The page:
The Road to Hana – The Good, The Bad, The Ugly – Beautiful, Crowded, and Dangerous! Gallery

 

Road to Hana Maui

(Scroll down for my gallery of photos from the Road to Hana)

The Road to Hana – also known as the Hana Highway is Routes 36 and 360 along the East side of Maui. It connects the towns of Kahalui, Paia, and Hana. The destination is not the purpose of taking this trip, literally, you are there to experience the road. There are 59 bridges (most of them one way) and with stops you should count on a minimum of 8-hours round trip. The highway was opened in 1926 and fully paved during the 1960s.

In the early 2000’s on Maui,  I took my rental car the rest of the way from Hana to Ulupalakua Ranch. This route is even more treacherous than the main Road to Hana. I considered doing it this time but when I heard one baby boomer in a Mustang recommending it to another baby boomer in a Jeep, I decided it was a better idea to take the Road to Hana back – surprisingly – we saw very little traffic on the way back – so my assumption is that a majority of people are now taking the so called ‘road less travelled’ (which, if true, makes it the road more travelled).

The Good
The Road to Hana is one of those fantasy trips that people dream about doing. Sixty two miles with more than 620 turns and a natural treasure around every bend. Waterfalls, black sand beaches, green sand beaches, red sand beaches – tropical forest, more waterfalls, hikes to such amazingly named places as the ‘Seven Sacred Pools’. There are absolutely breathtaking views along the way with climbs along the coast up to as high as 4200 feet. Some essential stopping points are Ho’okipa Lookout, Twin Falls, Kaumahina State Wayside Park, Honomanu Bay, Ke’anae Arboretum, Wailua Valley (and falls), Upper Waikani Falls (the three bears), Pua’ Kaa State Wayside, Hanawi Falls, Wai’anapanapa State Park, Kahanu Botanical Gardens, and the Nahiku Marketplace (which, while priced for tourists, still offers some delicious lunch options).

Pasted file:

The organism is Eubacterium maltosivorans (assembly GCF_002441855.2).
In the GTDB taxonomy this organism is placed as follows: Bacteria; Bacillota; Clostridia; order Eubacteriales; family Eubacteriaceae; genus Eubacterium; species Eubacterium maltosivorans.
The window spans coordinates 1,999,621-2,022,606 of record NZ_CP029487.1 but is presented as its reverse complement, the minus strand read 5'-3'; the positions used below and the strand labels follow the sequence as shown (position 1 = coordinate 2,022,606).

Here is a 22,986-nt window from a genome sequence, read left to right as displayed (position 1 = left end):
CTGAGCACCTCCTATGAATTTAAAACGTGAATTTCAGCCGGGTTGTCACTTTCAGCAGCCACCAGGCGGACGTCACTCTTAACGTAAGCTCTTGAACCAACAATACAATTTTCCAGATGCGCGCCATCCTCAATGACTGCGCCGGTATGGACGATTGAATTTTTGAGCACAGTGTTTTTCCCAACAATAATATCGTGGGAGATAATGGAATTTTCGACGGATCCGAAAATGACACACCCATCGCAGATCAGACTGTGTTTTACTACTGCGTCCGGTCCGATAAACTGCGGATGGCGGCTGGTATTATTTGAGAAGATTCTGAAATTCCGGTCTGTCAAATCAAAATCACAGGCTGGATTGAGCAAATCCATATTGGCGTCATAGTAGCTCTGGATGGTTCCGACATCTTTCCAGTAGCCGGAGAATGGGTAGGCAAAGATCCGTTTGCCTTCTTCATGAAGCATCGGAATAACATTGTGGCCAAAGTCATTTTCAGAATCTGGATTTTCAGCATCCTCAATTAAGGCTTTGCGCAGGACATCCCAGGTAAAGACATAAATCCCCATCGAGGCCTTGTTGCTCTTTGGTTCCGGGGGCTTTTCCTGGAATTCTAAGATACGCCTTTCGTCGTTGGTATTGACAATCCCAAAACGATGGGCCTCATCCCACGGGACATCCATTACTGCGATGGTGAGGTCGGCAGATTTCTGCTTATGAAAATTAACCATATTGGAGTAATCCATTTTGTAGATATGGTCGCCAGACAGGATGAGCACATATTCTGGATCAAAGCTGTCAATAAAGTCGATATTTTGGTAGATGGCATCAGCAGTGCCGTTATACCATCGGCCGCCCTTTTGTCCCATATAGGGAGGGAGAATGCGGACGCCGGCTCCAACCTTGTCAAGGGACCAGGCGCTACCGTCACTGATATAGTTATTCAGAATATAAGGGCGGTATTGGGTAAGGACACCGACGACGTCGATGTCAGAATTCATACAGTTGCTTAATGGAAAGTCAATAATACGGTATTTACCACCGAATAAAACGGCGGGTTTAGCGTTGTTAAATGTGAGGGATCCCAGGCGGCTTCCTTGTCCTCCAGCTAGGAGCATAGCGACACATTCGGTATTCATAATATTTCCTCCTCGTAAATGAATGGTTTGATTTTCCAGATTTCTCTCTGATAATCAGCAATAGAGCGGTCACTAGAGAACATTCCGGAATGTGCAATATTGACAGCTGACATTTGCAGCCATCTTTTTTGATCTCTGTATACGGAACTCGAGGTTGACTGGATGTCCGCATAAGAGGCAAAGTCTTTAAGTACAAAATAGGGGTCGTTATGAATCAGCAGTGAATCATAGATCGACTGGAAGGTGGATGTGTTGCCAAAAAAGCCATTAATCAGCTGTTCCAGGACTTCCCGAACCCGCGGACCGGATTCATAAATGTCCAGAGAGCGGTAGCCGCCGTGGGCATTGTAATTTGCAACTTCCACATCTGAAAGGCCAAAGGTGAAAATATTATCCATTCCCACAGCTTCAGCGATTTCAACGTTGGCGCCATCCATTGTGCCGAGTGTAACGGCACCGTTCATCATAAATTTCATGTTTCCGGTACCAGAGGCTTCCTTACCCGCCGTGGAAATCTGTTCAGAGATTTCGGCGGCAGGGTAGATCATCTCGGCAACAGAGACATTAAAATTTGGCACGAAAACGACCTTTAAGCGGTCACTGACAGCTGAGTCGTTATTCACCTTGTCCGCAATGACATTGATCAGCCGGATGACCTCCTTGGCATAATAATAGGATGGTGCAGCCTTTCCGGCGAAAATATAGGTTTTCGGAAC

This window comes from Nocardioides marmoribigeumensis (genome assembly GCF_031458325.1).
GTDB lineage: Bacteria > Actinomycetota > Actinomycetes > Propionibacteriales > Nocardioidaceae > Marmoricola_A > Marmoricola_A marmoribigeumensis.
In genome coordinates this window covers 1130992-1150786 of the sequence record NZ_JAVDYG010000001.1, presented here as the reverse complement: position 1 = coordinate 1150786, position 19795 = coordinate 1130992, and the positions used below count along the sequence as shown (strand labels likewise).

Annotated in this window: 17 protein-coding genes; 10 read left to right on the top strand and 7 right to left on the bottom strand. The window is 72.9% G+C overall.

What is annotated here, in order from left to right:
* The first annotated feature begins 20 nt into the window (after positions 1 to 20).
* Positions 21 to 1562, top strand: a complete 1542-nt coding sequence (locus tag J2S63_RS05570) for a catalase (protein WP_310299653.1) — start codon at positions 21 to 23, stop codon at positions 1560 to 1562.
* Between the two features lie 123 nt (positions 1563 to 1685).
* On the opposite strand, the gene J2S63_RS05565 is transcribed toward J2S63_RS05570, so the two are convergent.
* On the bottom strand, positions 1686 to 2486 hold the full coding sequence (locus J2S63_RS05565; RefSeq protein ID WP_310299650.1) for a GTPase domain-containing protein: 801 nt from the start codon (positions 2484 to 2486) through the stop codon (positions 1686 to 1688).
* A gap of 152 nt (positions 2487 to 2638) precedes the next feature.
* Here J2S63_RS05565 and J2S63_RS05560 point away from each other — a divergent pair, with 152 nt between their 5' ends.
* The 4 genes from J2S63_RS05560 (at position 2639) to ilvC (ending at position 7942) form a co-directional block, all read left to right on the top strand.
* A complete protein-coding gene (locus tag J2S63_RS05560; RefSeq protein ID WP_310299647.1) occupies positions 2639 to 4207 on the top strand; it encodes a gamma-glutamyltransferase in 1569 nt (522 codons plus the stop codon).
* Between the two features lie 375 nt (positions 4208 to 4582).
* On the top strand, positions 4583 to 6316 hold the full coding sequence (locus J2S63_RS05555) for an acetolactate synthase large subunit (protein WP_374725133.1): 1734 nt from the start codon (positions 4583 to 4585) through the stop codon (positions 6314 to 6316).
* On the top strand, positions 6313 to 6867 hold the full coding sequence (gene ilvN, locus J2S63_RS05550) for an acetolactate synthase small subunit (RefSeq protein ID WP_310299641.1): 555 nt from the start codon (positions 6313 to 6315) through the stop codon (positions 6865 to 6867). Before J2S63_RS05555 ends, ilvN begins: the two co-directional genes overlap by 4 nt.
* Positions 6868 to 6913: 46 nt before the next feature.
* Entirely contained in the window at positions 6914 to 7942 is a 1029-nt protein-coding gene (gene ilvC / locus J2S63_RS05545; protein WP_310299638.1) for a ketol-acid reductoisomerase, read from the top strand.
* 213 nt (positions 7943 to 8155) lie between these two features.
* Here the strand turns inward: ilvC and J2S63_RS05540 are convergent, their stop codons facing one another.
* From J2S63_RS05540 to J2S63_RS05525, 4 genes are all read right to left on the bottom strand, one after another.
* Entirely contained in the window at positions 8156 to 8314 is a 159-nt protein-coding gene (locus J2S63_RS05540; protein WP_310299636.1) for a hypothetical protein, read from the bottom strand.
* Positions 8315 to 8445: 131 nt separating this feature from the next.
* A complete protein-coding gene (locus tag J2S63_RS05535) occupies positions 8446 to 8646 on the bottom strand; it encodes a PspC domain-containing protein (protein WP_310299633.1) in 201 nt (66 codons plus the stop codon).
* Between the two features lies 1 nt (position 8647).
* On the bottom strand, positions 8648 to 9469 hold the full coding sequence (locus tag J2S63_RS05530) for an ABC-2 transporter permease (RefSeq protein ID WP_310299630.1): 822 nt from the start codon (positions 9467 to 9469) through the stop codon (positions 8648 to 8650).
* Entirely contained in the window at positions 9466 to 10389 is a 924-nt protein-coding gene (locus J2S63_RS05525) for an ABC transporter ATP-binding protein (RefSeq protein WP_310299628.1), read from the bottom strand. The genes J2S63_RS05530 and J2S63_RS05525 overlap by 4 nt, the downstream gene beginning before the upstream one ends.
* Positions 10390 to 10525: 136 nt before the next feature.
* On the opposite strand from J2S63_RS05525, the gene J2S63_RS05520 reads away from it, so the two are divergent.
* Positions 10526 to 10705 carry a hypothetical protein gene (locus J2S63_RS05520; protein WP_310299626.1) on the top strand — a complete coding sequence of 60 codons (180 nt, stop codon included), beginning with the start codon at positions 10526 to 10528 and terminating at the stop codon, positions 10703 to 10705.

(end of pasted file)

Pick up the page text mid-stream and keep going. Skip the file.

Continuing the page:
The Road to Hana is beautiful and there are many places worth stopping along the way – if you can find a parking spot. Going past Hana to Kipahulu and Ohe’o Gulch is essential.

The Bad
You can break your budget with mediocre roadside attractions along the way. A good example is the lovely but overpriced ‘Garden of Eden’ -a beautiful botanical garden that charges $15 per person to have a walk in the jungle, buy bird food to feed their birds, and shop in their gallery. Personally, my recommendation is to pass this one as the free botanical gardens, parks, and trails along the way offer everything you can get here (and more).

It’s hard to get a photo at any of the attractions along the way without a whole bunch of tourists (like us) in the background. Patience is the key here. If you are dreaming of being alone in beautiful and remote tropical areas – the Road to Hana is not your destination. Parking at the trailheads, beachparks, and attractions along the way is also a problem – at one point, I felt like I was jockeying for a space at the Iwilei Costco on Oahu (not a recommended experience).

Everything on the Road to Hana is priced at the highest possible amount. This is a well defined tourist route and you are paying tourist prices at every point.

The Ugly
I’d driven the Road to Hana a couple of times in the past. Once in 2005 and again in 2007. This was more treacherous than either of those trips. The problem was the constant stream of rented Ford Mustangs and Jeep Wranglers going in both directions – intersperced with pissed off locals trying to get home or someplace else and willing to make insane passing maneuvers when the Mustangs and Wranglers didn’t pull over to make way.